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Water Garden Guide

16:36 Mon 24th May 2010 |

A water garden can be a beautiful feature of your garden’s design – or if you are particularly into water and water-features, it can be your whole garden! You may like a small, cool, section at the back of the garden – divided by an ivy covered trellis – which can be a safe haven for the Sunday crossword.

Lily Ponds

A lily pond is the perfect place to relax next to in summer – once lilies are in full bloom there is little competition in the water for their beauty. Water lilies may be beautiful but they are in no way delicate – they are hardy plants which can take most of what the weather throws at them
A great accompaniment for lilies is the iris. Isis’ do not seem to be the kind of plant you’d usually find in a pond, but many species of iris thrive in them. The thin, tall stems and delicate flowers compliment the wide flat exuberance of the lilies.

Planning your pond is the hard part – you obviously want a pond of reasonable size. Take into consideration the size of the garden and how much of it you are willing to lose. A small pond may not look particular impressive so planning ahead is a must. Use a length of rope to plan out shapes and sizes in the garden – this allows you to visualise the area.

Budgeting for a lily pond is also required, spare about £300 at the beginning. Depending on size, the pond will cost slightly different amounts in materials used. A high quality lining is required to reduce seepage. Remember that you want your pond to be about a metre and a half deep – for cool water temperature regulation.

The next most important thing is the pump. Choose a good, high quality one to keep your fish and plants happy. Once you’re ready you only need to get digging!

Other Water Garden Designs

A water garden need not be completely focused on the plants and fish in the pond. A series of fountains or waterfalls can be a great way to bring some high-design into your garden. This is of course, a little more than having a pump and a lined hole in the ground – this becomes something closer to architecture.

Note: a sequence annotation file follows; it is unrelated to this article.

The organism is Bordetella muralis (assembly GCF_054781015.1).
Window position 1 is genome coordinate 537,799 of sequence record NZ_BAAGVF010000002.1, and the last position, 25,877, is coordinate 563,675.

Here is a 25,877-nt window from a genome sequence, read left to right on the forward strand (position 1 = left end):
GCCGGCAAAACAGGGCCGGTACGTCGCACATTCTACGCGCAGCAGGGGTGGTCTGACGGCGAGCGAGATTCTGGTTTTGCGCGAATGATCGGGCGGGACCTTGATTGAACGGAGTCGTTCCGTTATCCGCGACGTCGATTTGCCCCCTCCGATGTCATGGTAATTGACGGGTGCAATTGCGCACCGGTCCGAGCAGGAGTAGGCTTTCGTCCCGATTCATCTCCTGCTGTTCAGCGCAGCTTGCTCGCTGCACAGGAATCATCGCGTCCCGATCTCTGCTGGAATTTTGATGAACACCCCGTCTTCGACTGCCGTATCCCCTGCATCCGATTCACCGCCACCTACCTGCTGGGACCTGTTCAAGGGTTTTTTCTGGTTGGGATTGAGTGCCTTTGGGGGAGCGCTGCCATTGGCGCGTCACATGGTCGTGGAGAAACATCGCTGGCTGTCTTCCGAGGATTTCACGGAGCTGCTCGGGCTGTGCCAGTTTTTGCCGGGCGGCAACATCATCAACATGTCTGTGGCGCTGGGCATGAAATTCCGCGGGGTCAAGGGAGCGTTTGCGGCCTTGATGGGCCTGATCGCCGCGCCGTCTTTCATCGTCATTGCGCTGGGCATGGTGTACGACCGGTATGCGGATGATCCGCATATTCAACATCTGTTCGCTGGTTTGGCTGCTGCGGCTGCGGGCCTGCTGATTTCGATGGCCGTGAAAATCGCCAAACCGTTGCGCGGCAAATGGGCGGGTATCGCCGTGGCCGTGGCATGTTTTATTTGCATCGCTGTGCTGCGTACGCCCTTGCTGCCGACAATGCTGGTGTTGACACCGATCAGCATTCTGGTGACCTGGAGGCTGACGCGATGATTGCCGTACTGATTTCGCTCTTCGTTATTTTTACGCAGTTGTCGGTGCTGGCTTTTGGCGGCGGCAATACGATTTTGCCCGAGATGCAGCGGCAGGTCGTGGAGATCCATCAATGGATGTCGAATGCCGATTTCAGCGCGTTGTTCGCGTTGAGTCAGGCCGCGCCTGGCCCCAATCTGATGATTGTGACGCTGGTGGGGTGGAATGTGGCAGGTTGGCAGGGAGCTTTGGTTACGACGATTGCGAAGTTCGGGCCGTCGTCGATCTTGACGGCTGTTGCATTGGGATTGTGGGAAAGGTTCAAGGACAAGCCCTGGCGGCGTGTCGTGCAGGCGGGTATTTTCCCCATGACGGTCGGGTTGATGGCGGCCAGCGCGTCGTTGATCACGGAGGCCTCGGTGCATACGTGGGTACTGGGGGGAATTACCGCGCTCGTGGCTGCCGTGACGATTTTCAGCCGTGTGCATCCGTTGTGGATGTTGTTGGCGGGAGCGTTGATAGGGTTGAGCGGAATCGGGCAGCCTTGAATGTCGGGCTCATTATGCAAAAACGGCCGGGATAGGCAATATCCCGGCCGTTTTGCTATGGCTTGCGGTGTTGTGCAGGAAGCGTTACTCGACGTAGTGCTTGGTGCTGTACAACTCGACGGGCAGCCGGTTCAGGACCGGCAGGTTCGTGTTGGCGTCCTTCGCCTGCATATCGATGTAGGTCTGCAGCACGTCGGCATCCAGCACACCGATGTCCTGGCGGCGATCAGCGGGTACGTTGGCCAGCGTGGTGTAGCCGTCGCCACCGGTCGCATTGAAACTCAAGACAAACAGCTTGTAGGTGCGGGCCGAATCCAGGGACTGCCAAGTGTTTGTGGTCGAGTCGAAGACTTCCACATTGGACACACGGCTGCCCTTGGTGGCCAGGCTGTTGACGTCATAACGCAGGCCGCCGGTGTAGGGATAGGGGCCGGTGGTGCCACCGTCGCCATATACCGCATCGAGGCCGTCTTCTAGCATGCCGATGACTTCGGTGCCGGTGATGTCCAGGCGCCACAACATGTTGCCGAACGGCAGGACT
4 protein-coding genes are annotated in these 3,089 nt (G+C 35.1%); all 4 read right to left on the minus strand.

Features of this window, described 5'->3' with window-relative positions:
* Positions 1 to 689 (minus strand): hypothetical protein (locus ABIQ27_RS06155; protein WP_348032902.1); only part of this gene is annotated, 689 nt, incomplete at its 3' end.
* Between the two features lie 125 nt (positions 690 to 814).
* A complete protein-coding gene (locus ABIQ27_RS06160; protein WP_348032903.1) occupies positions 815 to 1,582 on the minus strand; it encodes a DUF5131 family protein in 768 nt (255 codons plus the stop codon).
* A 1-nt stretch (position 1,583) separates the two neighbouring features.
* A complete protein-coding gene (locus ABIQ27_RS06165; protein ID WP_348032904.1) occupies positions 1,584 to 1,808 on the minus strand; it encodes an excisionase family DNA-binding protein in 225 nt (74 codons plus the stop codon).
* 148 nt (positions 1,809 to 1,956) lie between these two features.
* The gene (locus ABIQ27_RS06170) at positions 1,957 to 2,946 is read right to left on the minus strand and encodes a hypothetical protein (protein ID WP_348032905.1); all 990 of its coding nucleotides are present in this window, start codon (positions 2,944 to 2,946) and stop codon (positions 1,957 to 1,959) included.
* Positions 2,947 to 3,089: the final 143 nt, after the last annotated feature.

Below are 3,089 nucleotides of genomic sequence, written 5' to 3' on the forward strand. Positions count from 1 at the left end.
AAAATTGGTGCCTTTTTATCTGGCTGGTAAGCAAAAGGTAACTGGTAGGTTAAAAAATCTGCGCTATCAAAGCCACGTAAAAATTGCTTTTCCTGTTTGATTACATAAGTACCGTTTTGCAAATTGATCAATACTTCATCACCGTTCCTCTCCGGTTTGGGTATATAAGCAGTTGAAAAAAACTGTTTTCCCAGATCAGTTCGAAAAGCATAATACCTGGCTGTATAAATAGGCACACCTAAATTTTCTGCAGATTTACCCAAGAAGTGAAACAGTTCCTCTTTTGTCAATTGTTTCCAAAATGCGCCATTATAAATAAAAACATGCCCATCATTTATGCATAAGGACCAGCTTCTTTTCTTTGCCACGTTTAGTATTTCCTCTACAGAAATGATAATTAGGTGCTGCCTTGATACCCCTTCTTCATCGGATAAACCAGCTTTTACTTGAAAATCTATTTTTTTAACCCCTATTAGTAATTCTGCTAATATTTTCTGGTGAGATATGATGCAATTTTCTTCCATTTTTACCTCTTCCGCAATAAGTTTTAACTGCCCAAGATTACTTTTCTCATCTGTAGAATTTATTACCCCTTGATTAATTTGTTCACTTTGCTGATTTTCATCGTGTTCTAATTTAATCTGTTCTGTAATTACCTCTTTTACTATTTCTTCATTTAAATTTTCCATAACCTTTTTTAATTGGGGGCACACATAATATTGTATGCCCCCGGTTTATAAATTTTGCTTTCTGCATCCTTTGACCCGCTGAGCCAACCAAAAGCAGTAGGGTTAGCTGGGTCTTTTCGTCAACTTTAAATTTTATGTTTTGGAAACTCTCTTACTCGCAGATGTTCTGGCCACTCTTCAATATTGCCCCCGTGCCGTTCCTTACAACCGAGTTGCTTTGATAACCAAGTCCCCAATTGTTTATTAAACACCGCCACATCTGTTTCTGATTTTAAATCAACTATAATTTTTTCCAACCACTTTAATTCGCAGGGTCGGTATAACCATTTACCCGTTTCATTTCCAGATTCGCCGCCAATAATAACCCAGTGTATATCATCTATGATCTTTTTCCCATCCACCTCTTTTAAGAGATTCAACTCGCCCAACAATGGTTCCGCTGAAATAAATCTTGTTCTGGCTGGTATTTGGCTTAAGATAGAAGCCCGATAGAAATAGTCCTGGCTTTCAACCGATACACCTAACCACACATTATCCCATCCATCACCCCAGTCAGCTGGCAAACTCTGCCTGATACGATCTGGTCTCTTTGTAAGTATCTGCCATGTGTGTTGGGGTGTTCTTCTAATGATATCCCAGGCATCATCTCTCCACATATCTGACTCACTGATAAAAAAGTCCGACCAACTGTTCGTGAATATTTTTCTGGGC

Creating a fake hill can do the trick in these cases, with flowers in the terraces around the main waterfall. You can design something with clean lines and modern design or create something slightly more old-fashioned.

Lighting becomes an option once you have a feature like a pond or artificial stream. Light through moving water can turn a garden into something really special.

If you want a “waterfall effect,” but not the effort of building an artificial one, then simply placing the pump so that the water appears to trickle over two rocks. If you have a higher powered pump having it arch from an unseen point to splash onto a feature rock can be a great way to have fun with your water garden design.

Things to Remember About Water Gardens

Get a pump which is the correct pressure for your pond size – you need not have an industrial strength pump in a 2 metre square pond!

Try not to grow too many plants in a pond. It becomes messy, a great deal of work to keep under control and can be bad for the plants themselves. This is also true for fish – too many fish means unhappy fish!

If you do have fish, and you expect there to be a particular cold winter you may have to move them inside, away from the frozen ponds – this can also apply to flowers such as lilies.

With all this in mind you should be ready to jot down some ideas for your new water garden.

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